Note: As of VSCode version 1.74, the CustomizeUI extension will not work anymore. If you still want to use the extension, you must remain on version 1.73.1 or earlier.
Welcome back to part two of my Minimal VSCode Setup series!
In this article, I’ll explain how we can use the Customize UI extension to modify and minimize more parts of our UI for an even more comfortable and relaxing coding experience.
If you haven’t read part one yet where I show you how you can clean up VSCode’s layout and editor using traditional settings, go ahead and read it now! Parts of this tutorial may not make sense and will feel incomplete if you’ve haven’t completed the steps in the previous tutorial.
Minimal VSCode Setup for Maximized Productivity (Part 1)
VSCode is the world’s most popular IDE, but the settings that VSCode comes with can feel too overwhelming and extra for…
Installing Customize UI
Start by installing the Customize UI extension in VSCode. You can either navigate to this page and click install, or simply search up “Customize UI” in the VSCode extension panel.
Inline Title Bar (Mac Only)
One of Customize UI’s key features is support for a seamless, inline title bar. Enable this feature by using the following two settings:
As you can see, Customize UI has merged the window control buttons and the tabs bar to create an inline title bar which helped create more room for our editor and for our code.
If you’re using a synced instance of VSCode on another computer that’s running Windows or another operating system, you may notice that the
window.titleBarStyle setting has disabled regular inline support for the title bar. To solve this issue, we’ll need to add the
window.titleBarStyle setting to the list of ignored synced settings, as shown below:
Merging Our Sidebar and Explorer
Customize UI doesn’t stop there! We can also merge our sidebar with our side panel, effectively moving it out of our way by placing it below our file explorer. You’ll understand what I mean once you enable these two settings:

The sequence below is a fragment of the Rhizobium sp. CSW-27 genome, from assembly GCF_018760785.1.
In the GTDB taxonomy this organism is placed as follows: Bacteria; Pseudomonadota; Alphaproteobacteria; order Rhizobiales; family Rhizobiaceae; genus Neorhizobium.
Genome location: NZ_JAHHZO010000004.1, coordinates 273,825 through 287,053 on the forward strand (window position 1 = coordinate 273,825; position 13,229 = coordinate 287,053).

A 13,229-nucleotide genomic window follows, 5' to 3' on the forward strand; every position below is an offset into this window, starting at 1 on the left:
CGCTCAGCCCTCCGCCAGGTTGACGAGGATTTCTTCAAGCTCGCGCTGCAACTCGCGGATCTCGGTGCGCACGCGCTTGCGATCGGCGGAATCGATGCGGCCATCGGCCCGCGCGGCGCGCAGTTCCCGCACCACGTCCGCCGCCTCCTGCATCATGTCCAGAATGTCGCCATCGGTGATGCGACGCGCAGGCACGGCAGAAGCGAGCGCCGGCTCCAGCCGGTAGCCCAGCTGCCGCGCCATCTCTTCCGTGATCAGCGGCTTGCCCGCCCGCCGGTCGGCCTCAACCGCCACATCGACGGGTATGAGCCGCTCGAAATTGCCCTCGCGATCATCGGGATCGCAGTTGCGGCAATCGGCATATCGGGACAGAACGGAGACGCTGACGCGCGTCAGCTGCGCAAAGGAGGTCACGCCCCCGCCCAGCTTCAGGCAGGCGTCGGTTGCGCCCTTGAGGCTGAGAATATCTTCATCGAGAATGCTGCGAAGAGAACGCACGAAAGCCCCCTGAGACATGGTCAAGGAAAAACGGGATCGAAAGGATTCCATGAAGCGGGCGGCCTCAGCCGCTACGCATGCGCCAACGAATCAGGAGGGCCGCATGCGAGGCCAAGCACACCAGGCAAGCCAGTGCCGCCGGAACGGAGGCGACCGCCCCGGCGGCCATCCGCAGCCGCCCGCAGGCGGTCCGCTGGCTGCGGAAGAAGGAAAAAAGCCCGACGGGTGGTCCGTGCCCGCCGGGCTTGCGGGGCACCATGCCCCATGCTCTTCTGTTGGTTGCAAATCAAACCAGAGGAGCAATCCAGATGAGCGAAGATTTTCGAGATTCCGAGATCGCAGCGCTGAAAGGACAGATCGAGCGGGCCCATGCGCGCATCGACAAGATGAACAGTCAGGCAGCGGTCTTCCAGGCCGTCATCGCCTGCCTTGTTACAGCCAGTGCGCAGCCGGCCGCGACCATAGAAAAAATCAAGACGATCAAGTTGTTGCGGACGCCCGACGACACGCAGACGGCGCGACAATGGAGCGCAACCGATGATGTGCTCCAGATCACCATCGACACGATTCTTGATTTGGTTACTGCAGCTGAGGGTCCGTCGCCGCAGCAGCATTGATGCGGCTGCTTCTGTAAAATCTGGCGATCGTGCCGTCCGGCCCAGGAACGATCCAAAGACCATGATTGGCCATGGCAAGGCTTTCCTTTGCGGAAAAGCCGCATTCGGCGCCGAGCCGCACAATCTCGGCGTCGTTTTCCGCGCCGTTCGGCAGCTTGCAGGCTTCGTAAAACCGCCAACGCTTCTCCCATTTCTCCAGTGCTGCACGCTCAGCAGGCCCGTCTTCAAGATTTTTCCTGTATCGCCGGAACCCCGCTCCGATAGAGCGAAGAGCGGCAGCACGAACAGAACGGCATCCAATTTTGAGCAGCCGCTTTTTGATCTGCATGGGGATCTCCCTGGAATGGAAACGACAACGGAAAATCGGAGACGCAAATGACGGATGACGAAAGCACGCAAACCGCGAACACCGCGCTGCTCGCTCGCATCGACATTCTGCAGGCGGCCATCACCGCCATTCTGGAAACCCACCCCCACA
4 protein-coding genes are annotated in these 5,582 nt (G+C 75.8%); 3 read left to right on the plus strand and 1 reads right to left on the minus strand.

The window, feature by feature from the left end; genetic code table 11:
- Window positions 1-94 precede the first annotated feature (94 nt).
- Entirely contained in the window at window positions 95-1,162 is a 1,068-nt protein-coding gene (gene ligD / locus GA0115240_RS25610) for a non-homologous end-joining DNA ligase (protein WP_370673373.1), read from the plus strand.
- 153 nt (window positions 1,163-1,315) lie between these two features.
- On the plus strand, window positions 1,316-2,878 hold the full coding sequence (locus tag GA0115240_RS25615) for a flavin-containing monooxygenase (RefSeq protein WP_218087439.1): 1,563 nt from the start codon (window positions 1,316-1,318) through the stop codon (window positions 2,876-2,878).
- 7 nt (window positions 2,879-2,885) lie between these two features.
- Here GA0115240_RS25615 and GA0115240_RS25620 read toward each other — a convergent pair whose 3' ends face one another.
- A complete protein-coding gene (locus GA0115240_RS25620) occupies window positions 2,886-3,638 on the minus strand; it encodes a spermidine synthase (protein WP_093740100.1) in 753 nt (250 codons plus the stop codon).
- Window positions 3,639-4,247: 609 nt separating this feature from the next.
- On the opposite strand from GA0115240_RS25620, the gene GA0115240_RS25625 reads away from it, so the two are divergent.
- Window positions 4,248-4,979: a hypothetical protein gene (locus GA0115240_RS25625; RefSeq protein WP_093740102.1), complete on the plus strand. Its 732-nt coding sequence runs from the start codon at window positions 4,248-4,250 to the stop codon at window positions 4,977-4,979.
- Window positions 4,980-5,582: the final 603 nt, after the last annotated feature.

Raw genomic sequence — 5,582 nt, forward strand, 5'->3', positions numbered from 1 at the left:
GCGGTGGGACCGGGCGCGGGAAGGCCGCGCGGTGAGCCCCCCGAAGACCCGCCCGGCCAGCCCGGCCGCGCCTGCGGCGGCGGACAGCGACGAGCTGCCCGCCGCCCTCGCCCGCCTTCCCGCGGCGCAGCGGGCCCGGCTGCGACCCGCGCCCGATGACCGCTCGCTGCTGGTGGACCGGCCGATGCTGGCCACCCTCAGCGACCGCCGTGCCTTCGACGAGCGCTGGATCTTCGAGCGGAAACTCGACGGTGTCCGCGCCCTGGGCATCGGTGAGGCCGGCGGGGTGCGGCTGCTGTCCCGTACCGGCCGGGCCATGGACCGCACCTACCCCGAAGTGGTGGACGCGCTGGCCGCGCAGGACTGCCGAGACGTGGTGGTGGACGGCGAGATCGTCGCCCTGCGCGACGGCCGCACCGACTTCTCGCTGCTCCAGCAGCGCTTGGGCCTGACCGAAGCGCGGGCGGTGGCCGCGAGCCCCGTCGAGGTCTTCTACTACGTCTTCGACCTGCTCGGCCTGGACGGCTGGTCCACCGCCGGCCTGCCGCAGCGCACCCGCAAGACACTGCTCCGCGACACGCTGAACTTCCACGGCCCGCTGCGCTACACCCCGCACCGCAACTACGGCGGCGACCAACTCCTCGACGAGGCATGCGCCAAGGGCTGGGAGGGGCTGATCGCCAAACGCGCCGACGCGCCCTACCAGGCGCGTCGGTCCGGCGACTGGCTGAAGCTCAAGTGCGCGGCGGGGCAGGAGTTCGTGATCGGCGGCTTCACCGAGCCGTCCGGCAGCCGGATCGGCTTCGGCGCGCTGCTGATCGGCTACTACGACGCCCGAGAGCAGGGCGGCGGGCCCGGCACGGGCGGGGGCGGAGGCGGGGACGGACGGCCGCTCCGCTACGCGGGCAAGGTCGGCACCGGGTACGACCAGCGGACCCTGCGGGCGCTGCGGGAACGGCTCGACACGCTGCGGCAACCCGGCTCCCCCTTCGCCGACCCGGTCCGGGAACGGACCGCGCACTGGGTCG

For the people who hate the look of the sidebar / activity bar but aren’t entirely comfortable with disabling it, we now have the best of both worlds! It’s out of the way while we code, but we can still access it by opening our explorer using shortcuts like Control Shift E.
Custom UI Fonts
If, like me, you dislike the fonts that VSCode ships with, you can now change it by using Customize UI! Simply enter in the desired font along with the following two settings.
"customizeUI.font.monospace": "Cartograph CF Light",
"customizeUI.font.regular": "Cartograph CF Light",
It’s not a terribly groundbreaking UI change, but hey, it does look a little cooler this way!
We can also specify custom font sizes for various UI elements using the
customizeUI.fontSizeMap setting, as shown below:
"tab-title": "12px", // Editor tab titles
"monospace": "10.5px", // Monospace fonts in user interface
"menu": "13px", // Menu items (windows only)
I personally don’t use any of these font size customizations, but they’re definitely something you can use if you ever feel that certain UI fonts are too small or too big.
Custom List Heights
If, like me, you also dislike the way the files and folders in our explorer are clumped up and spaced, Customize UI has a fix for that too! Through the
customizeUI.listRowHeight setting, we can directly control the list height of the files in our explorer and our source control.
With this change, our files and folders are no longer clumped up and are spaced out and padded comfortably. Definitely one of my favorite features of Customize UI!
And that marks the end of our tutorial! I hope that you guys learned about the different ways you can modify and customize your VSCode setup so that it could feel less cluttered and more minimal.
I know that once you experience for yourself all the benefits and productivity improvements that a minimal and distraction free setup can bring, you’ll never code the same way again. (Not to mention that our new setup looks super cool too!)
Thanks for reading, and till next time, bye! 👋